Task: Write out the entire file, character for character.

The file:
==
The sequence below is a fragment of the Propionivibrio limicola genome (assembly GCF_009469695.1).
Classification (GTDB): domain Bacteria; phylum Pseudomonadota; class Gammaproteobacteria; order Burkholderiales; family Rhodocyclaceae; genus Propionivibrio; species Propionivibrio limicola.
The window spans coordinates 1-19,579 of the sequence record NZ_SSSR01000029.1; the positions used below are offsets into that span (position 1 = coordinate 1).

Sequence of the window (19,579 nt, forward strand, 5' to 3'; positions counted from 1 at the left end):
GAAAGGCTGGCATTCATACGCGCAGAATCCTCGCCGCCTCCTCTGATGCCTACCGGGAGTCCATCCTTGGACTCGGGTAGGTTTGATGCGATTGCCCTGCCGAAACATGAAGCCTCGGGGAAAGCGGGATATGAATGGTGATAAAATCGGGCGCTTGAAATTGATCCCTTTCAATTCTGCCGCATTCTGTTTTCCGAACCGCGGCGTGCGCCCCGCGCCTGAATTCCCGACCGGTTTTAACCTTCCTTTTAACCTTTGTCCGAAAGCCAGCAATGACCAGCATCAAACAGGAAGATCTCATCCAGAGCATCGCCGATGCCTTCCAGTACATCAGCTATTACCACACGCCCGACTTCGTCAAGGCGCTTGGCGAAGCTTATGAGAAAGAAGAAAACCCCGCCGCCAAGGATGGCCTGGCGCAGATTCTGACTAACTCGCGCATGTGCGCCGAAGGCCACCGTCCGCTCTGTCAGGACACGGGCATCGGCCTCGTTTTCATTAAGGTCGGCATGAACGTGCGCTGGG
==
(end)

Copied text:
The sequence below is a fragment of the Propionivibrio limicola genome (assembly GCF_009469695.1).
Classification (GTDB): domain Bacteria; phylum Pseudomonadota; class Gammaproteobacteria; order Burkholderiales; family Rhodocyclaceae; genus Propionivibrio; species Propionivibrio limicola.
The window spans coordinates 1-19,579 of the sequence record NZ_SSSR01000029.1; the positions used below are offsets into that span (position 1 = coordinate 1).

Sequence of the window (19,579 nt, forward strand, 5' to 3'; positions counted from 1 at the left end):
GAAAGGCTGGCATTCATACGCGCAGAATCCTCGCCGCCTCCTCTGATGCCTACCGGGAGTCCATCCTTGGACTCGGGTAGGTTTGATGCGATTGCCCTGCCGAAACATGAAGCCTCGGGGAAAGCGGGATATGAATGGTGATAAAATCGGGCGCTTGAAATTGATCCCTTTCAATTCTGCCGCATTCTGTTTTCCGAACCGCGGCGTGCGCCCCGCGCCTGAATTCCCGACCGGTTTTAACCTTCCTTTTAACCTTTGTCCGAAAGCCAGCAATGACCAGCATCAAACAGGAAGATCTCATCCAGAGCATCGCCGATGCCTTCCAGTACATCAGCTATTACCACACGCCCGACTTCGTCAAGGCGCTTGGCGAAGCTTATGAGAAAGAAGAAAACCCCGCCGCCAAGGATGGCCTGGCGCAGATTCTGACTAACTCGCGCATGTGCGCCGAAGGCCACCGTCCGCTCTGTCAGGACACGGGCATCGGCCTCGTTTTCATTAAGGTCGGCATGAACGTGCGCTGGG